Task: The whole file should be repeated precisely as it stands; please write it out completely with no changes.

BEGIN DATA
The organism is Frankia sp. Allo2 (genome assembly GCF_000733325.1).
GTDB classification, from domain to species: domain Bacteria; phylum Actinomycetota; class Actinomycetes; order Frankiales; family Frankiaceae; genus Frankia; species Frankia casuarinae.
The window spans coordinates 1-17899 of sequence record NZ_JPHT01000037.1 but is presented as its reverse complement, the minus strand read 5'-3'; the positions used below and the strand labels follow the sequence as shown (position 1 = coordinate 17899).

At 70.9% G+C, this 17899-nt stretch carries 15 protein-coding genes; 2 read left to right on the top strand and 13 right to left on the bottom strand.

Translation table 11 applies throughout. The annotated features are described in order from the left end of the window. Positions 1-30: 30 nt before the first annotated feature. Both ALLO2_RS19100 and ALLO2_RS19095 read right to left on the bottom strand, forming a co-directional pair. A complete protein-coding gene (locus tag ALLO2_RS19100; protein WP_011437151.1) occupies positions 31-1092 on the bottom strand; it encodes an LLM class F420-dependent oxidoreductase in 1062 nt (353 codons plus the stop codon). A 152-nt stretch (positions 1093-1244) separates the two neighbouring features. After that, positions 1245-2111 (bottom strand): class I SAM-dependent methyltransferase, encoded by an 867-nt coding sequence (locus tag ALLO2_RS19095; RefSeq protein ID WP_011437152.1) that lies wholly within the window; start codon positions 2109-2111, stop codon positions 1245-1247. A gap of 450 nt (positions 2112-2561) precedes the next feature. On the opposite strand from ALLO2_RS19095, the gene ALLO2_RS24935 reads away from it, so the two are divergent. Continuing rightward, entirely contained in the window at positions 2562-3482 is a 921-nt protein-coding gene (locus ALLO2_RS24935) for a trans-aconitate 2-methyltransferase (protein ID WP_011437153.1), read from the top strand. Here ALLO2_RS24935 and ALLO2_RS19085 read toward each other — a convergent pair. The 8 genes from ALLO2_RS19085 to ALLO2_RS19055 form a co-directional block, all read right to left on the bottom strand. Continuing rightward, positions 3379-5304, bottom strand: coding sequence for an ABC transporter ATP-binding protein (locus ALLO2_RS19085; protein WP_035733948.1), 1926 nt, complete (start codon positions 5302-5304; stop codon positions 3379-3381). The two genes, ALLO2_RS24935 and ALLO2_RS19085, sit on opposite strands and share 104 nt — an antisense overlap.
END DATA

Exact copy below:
The organism is Frankia sp. Allo2 (genome assembly GCF_000733325.1).
GTDB classification, from domain to species: domain Bacteria; phylum Actinomycetota; class Actinomycetes; order Frankiales; family Frankiaceae; genus Frankia; species Frankia casuarinae.
The window spans coordinates 1-17899 of sequence record NZ_JPHT01000037.1 but is presented as its reverse complement, the minus strand read 5'-3'; the positions used below and the strand labels follow the sequence as shown (position 1 = coordinate 17899).

At 70.9% G+C, this 17899-nt stretch carries 15 protein-coding genes; 2 read left to right on the top strand and 13 right to left on the bottom strand.

Translation table 11 applies throughout. The annotated features are described in order from the left end of the window. Positions 1-30: 30 nt before the first annotated feature. Both ALLO2_RS19100 and ALLO2_RS19095 read right to left on the bottom strand, forming a co-directional pair. A complete protein-coding gene (locus tag ALLO2_RS19100; protein WP_011437151.1) occupies positions 31-1092 on the bottom strand; it encodes an LLM class F420-dependent oxidoreductase in 1062 nt (353 codons plus the stop codon). A 152-nt stretch (positions 1093-1244) separates the two neighbouring features. After that, positions 1245-2111 (bottom strand): class I SAM-dependent methyltransferase, encoded by an 867-nt coding sequence (locus tag ALLO2_RS19095; RefSeq protein ID WP_011437152.1) that lies wholly within the window; start codon positions 2109-2111, stop codon positions 1245-1247. A gap of 450 nt (positions 2112-2561) precedes the next feature. On the opposite strand from ALLO2_RS19095, the gene ALLO2_RS24935 reads away from it, so the two are divergent. Continuing rightward, entirely contained in the window at positions 2562-3482 is a 921-nt protein-coding gene (locus ALLO2_RS24935) for a trans-aconitate 2-methyltransferase (protein ID WP_011437153.1), read from the top strand. Here ALLO2_RS24935 and ALLO2_RS19085 read toward each other — a convergent pair. The 8 genes from ALLO2_RS19085 to ALLO2_RS19055 form a co-directional block, all read right to left on the bottom strand. Continuing rightward, positions 3379-5304, bottom strand: coding sequence for an ABC transporter ATP-binding protein (locus ALLO2_RS19085; protein WP_035733948.1), 1926 nt, complete (start codon positions 5302-5304; stop codon positions 3379-3381). The two genes, ALLO2_RS24935 and ALLO2_RS19085, sit on opposite strands and share 104 nt — an antisense overlap.